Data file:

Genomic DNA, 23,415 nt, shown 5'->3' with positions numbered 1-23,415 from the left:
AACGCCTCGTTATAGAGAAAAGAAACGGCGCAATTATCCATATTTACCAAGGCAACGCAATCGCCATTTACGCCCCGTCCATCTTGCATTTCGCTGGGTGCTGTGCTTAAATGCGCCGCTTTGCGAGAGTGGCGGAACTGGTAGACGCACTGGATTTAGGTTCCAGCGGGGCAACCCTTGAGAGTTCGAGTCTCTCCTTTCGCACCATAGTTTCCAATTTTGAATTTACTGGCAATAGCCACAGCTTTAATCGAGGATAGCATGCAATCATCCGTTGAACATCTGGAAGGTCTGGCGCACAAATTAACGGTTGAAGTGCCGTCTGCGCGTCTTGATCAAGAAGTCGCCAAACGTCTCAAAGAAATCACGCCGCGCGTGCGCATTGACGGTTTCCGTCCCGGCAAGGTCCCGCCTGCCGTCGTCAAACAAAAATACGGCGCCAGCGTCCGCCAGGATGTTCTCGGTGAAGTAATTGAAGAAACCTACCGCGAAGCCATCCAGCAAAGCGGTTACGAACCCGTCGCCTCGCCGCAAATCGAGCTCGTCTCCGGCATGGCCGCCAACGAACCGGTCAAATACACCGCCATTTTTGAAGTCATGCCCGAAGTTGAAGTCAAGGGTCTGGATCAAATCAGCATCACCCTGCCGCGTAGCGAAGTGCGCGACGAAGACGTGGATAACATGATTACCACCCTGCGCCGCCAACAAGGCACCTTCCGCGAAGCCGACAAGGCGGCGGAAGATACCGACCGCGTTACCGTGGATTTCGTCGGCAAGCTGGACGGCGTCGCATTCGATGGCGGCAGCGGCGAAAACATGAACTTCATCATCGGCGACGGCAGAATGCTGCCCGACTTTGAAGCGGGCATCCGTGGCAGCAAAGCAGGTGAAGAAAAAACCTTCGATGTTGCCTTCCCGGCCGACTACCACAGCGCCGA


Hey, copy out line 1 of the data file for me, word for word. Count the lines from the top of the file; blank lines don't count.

Genomic DNA, 23,415 nt, shown 5'->3' with positions numbered 1-23,415 from the left: